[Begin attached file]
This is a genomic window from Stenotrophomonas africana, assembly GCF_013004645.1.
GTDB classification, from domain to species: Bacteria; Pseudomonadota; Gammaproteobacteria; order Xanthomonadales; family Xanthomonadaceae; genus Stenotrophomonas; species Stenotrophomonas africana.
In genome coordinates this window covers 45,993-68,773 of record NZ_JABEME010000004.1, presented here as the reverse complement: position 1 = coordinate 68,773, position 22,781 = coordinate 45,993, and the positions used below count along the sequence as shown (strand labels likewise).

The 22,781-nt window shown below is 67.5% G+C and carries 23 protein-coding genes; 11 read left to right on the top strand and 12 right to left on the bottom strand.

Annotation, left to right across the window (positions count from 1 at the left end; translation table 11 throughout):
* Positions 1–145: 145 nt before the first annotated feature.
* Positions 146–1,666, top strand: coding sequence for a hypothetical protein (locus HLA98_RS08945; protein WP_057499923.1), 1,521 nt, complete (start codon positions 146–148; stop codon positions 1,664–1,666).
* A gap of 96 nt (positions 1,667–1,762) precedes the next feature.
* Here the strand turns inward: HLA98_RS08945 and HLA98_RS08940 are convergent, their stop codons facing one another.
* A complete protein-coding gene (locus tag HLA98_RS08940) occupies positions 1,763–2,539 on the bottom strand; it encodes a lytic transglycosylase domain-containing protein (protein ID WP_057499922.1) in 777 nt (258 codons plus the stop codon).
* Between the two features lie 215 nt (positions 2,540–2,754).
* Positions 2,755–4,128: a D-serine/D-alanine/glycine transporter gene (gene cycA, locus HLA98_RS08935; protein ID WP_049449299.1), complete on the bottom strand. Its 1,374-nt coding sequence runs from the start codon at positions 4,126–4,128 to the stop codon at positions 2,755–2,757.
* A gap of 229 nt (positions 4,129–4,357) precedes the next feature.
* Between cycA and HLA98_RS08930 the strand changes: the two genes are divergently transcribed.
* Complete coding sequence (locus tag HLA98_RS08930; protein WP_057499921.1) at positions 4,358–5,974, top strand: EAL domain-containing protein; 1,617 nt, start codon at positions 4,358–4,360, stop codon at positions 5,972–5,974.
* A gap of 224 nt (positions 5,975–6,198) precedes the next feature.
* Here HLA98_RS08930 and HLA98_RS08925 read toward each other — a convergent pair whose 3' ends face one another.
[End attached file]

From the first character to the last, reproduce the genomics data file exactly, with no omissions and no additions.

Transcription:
This is a genomic window from Stenotrophomonas africana, assembly GCF_013004645.1.
GTDB classification, from domain to species: Bacteria; Pseudomonadota; Gammaproteobacteria; order Xanthomonadales; family Xanthomonadaceae; genus Stenotrophomonas; species Stenotrophomonas africana.
In genome coordinates this window covers 45,993-68,773 of record NZ_JABEME010000004.1, presented here as the reverse complement: position 1 = coordinate 68,773, position 22,781 = coordinate 45,993, and the positions used below count along the sequence as shown (strand labels likewise).

The 22,781-nt window shown below is 67.5% G+C and carries 23 protein-coding genes; 11 read left to right on the top strand and 12 right to left on the bottom strand.

Annotation, left to right across the window (positions count from 1 at the left end; translation table 11 throughout):
* Positions 1–145: 145 nt before the first annotated feature.
* Positions 146–1,666, top strand: coding sequence for a hypothetical protein (locus HLA98_RS08945; protein WP_057499923.1), 1,521 nt, complete (start codon positions 146–148; stop codon positions 1,664–1,666).
* A gap of 96 nt (positions 1,667–1,762) precedes the next feature.
* Here the strand turns inward: HLA98_RS08945 and HLA98_RS08940 are convergent, their stop codons facing one another.
* A complete protein-coding gene (locus tag HLA98_RS08940) occupies positions 1,763–2,539 on the bottom strand; it encodes a lytic transglycosylase domain-containing protein (protein ID WP_057499922.1) in 777 nt (258 codons plus the stop codon).
* Between the two features lie 215 nt (positions 2,540–2,754).
* Positions 2,755–4,128: a D-serine/D-alanine/glycine transporter gene (gene cycA, locus HLA98_RS08935; protein ID WP_049449299.1), complete on the bottom strand. Its 1,374-nt coding sequence runs from the start codon at positions 4,126–4,128 to the stop codon at positions 2,755–2,757.
* A gap of 229 nt (positions 4,129–4,357) precedes the next feature.
* Between cycA and HLA98_RS08930 the strand changes: the two genes are divergently transcribed.
* Complete coding sequence (locus tag HLA98_RS08930; protein WP_057499921.1) at positions 4,358–5,974, top strand: EAL domain-containing protein; 1,617 nt, start codon at positions 4,358–4,360, stop codon at positions 5,972–5,974.
* A gap of 224 nt (positions 5,975–6,198) precedes the next feature.
* Here HLA98_RS08930 and HLA98_RS08925 read toward each other — a convergent pair whose 3' ends face one another.